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In 2016, Geoscience Australia revised the magnitudes of some of Australia's historical earthquakes as part of an international project to reassess the magnitude estimates of earthquakes around the globe. Large shallow earthquakes also happen where two plates are pulling apart with the creation of new oceanic crust along mid-ocean ridges and on the transform faults that intersect them.This project aimed to revise historic earthquake measurements to more accurately reflect their true size based on modernised measuring techniques. Shallow intraplate earthquakes occur in the relatively stable interior of continents away from plate boundaries.

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The underground surface along which the rock breaks and moves is called a fault plane.

Most of the 40 samples per second data are delivered within 30 seconds of being recorded at the seismometer to Geoscience Australia’s central processing facility in Canberra through various digital satellite and broadband communication systems. Most masonry structures destroyed, together with their foundations. Cement and asphalt roads and pavements badly cracked or thrown into waves. Sand and mud on beaches and flat land moved horizontally. Water from rivers, lakes, and canals thrown up on the banks. Practically all works of construction destroyed or greatly damaged. The intensity with which the earthquake is felt may also be higher on hilltops.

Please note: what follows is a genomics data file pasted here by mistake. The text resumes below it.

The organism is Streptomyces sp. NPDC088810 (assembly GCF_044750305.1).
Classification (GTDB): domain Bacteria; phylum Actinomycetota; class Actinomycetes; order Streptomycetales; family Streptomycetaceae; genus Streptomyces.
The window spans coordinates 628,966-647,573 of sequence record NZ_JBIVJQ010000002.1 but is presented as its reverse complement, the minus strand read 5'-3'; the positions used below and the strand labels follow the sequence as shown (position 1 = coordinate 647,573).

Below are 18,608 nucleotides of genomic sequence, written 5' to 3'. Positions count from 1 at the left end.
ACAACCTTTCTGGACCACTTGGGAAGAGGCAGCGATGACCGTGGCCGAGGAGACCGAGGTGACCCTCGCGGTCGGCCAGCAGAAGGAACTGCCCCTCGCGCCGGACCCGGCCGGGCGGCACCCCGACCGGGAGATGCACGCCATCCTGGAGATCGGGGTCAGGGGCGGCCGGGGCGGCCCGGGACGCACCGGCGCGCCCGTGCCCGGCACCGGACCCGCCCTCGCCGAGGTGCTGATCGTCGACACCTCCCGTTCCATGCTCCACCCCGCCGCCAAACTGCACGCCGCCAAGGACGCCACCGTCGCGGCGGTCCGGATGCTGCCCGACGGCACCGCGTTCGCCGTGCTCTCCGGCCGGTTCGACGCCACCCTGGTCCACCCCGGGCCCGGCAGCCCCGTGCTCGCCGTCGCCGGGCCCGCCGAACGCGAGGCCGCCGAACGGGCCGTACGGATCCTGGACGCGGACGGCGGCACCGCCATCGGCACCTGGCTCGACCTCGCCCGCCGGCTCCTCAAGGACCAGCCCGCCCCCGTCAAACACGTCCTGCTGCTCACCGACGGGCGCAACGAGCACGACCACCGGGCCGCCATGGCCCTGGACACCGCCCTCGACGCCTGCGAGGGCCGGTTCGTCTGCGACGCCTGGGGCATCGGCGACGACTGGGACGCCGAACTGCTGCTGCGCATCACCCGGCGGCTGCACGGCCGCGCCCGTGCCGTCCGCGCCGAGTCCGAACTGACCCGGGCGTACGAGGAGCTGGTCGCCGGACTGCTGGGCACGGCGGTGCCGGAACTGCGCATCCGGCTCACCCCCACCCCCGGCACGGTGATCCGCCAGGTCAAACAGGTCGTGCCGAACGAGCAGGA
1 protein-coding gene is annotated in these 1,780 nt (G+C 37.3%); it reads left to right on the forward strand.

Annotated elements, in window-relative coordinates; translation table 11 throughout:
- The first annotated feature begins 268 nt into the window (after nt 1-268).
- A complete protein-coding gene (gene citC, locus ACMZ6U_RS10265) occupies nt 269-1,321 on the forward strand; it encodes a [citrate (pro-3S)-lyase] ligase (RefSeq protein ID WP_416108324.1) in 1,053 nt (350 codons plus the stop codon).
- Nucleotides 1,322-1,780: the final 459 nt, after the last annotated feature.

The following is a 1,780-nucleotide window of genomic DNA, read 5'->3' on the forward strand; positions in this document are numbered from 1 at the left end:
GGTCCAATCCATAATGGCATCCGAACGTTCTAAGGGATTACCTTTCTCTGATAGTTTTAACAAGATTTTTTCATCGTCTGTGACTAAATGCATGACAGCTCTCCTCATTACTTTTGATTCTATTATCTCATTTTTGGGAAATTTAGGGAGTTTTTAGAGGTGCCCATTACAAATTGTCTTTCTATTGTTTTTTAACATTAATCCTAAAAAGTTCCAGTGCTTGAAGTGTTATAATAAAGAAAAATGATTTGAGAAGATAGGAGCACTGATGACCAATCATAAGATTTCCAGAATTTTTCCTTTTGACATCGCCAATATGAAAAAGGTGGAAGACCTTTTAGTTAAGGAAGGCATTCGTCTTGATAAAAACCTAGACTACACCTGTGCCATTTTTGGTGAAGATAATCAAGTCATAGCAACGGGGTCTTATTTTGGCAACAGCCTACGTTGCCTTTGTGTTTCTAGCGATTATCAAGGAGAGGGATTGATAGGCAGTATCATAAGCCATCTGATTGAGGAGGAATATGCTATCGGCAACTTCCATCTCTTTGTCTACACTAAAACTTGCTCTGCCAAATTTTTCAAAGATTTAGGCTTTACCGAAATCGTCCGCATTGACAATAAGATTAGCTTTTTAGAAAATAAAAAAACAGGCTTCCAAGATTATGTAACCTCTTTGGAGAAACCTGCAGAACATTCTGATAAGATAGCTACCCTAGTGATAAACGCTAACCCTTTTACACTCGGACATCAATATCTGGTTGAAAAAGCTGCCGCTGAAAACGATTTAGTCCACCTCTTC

Seismic data are also provided by overseas Governments which have national seismic networks. Sand and mud ejected in alluviated areas, with the formation of earthquake fountains and sand craters. Some well-built wooden buildings and bridges seriously damaged. Structures designed to resist lateral forces of about 0.1g, such as those satisfying the New Zealand Model Building By-law, 1955.

The International Seismological Centre led this project which reassessed the location and magnitude of approximately 20 000 historical earthquakes worldwide as part of an effort to extend and improve their database of seismic events. Australia's largest recorded earthquake was in 1988 at Tennant Creek in the Northern Territory, with an estimated magnitude 6.6, but it occurred in a sparsely populated area.

What does this information add to our understanding of Australian seismicity? A magnitude 6.5 earthquake at Meckering in 1968 caused extensive damage to buildings and was felt over most of southern Western Australia.

Seismographs, such as the Teledyne Geotech Helicorder pictured, were used in the past to detect earthquake activity and relied on a mechanical system to record the seismic energy in the Earth onto paper.

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